Google improves user data transparency and control ahead of GDPR

Daniel Fowler
May 11, 2018

Google introduced its new user privacy policy on Friday in advance of a strict, new European data privacy law due to come into effect on May 25.

Google explains that: "We're updating our current Privacy Policy to make it easier to understand what information we collect, and why we collect it".

Over the past couple weeks, you've likely gotten emails from a number of website and apps you use regarding updates to their privacy policies.

DealSignal unveiled a new product module to help marketers assess their GDPR risk and establish account controls for data compliance within its platform.

The "My Account" hub now brings together all the different ways users can review their privacy, security and ad settings, with Google pledging to make it easier for users to choose what activity is saved to their account. You'll continue to have granular control over the data you share with us when you use our services, but with clearer explanations.

Business users will be happy to learn that Google's Download Your Data tool is improving and expanding.

Google unveils human-sounding AI Assistant 'Duplex', raises ethical concerns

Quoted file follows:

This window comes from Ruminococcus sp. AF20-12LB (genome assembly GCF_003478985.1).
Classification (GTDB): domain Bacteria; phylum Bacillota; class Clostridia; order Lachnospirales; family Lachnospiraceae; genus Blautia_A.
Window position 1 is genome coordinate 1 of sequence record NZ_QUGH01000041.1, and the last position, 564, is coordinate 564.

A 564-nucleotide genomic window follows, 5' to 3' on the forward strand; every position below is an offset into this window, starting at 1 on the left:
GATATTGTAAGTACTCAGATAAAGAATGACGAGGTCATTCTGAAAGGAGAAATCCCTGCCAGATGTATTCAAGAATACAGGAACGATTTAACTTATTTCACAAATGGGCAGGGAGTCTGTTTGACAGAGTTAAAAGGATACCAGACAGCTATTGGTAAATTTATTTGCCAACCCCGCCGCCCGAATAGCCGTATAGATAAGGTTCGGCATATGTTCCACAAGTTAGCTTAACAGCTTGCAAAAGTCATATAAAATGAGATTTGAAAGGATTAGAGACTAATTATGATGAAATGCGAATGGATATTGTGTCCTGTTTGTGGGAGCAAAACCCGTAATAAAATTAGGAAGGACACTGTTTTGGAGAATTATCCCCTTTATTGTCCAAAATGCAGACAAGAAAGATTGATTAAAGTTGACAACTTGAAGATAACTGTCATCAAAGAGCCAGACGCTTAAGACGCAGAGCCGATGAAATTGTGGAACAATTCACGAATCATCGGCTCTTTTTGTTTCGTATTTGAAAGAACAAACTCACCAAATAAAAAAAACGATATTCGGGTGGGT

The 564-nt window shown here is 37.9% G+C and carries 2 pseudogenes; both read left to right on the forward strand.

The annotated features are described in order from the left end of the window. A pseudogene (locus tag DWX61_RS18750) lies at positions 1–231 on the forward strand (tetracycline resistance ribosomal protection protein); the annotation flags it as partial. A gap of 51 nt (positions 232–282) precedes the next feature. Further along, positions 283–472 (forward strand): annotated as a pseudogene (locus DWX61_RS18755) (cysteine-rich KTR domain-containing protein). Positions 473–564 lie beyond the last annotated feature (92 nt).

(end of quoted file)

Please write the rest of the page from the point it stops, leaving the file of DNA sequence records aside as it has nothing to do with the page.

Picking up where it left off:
For example, say "Hey Google, read me my messages" and you can get a summary of unread texts with the option to respond by voice. This led to critics saying that Duplex would be taking advantage of people by not informing them they were speaking to a robot.

As part of this, Google makes it easier to see the search, browsing and YouTube viewing history it keeps on you, to delete any items you don't want included, and to stop the company from logging your activity in future ...

GDPR suggests that companies allow direct service-to-service data transfers when possible-for example, from Google photos to another photo service, the post noted.

Google has also been working with its global advertisers, publishers, developers, and cloud customers to prep for GDPR, the post said. Google updated the data processing terms.

These changes come at a time where awareness on privacy issues are higher than usual with scandals such as the Cambridge Analytica data breach affecting Facebook users worldwide.

You can browse through the policy by certain categories, a "clearer language" is used, and Google's added videos and images to give you a visual of what you're reading.

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